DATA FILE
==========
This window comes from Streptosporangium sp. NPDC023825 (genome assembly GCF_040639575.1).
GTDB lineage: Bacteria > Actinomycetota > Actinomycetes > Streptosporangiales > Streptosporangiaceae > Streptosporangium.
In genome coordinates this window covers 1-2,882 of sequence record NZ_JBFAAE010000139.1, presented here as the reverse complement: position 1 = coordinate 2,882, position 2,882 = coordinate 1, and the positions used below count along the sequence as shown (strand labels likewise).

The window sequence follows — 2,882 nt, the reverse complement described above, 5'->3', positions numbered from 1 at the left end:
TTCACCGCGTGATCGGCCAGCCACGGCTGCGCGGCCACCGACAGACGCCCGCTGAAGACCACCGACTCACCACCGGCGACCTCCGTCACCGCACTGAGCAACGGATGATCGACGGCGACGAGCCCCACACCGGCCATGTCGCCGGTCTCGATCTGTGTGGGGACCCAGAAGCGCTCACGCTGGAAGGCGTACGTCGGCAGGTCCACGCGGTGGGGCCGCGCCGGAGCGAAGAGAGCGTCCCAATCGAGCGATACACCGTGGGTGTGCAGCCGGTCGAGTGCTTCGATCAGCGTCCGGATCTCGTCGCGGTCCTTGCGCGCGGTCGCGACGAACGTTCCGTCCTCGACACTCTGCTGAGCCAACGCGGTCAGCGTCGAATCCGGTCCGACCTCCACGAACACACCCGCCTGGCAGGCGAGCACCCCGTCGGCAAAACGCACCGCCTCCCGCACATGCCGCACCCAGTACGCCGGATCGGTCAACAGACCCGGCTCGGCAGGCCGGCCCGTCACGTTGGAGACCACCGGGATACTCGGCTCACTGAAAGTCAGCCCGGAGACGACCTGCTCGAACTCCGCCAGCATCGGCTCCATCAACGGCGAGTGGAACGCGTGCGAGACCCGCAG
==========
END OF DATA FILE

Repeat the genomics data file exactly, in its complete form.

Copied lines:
This window comes from Streptosporangium sp. NPDC023825 (genome assembly GCF_040639575.1).
GTDB lineage: Bacteria > Actinomycetota > Actinomycetes > Streptosporangiales > Streptosporangiaceae > Streptosporangium.
In genome coordinates this window covers 1-2,882 of sequence record NZ_JBFAAE010000139.1, presented here as the reverse complement: position 1 = coordinate 2,882, position 2,882 = coordinate 1, and the positions used below count along the sequence as shown (strand labels likewise).

The window sequence follows — 2,882 nt, the reverse complement described above, 5'->3', positions numbered from 1 at the left end:
TTCACCGCGTGATCGGCCAGCCACGGCTGCGCGGCCACCGACAGACGCCCGCTGAAGACCACCGACTCACCACCGGCGACCTCCGTCACCGCACTGAGCAACGGATGATCGACGGCGACGAGCCCCACACCGGCCATGTCGCCGGTCTCGATCTGTGTGGGGACCCAGAAGCGCTCACGCTGGAAGGCGTACGTCGGCAGGTCCACGCGGTGGGGCCGCGCCGGAGCGAAGAGAGCGTCCCAATCGAGCGATACACCGTGGGTGTGCAGCCGGTCGAGTGCTTCGATCAGCGTCCGGATCTCGTCGCGGTCCTTGCGCGCGGTCGCGACGAACGTTCCGTCCTCGACACTCTGCTGAGCCAACGCGGTCAGCGTCGAATCCGGTCCGACCTCCACGAACACACCCGCCTGGCAGGCGAGCACCCCGTCGGCAAAACGCACCGCCTCCCGCACATGCCGCACCCAGTACGCCGGATCGGTCAACAGACCCGGCTCGGCAGGCCGGCCCGTCACGTTGGAGACCACCGGGATACTCGGCTCACTGAAAGTCAGCCCGGAGACGACCTGCTCGAACTCCGCCAGCATCGGCTCCATCAACGGCGAGTGGAACGCGTGCGAGACCCGCAG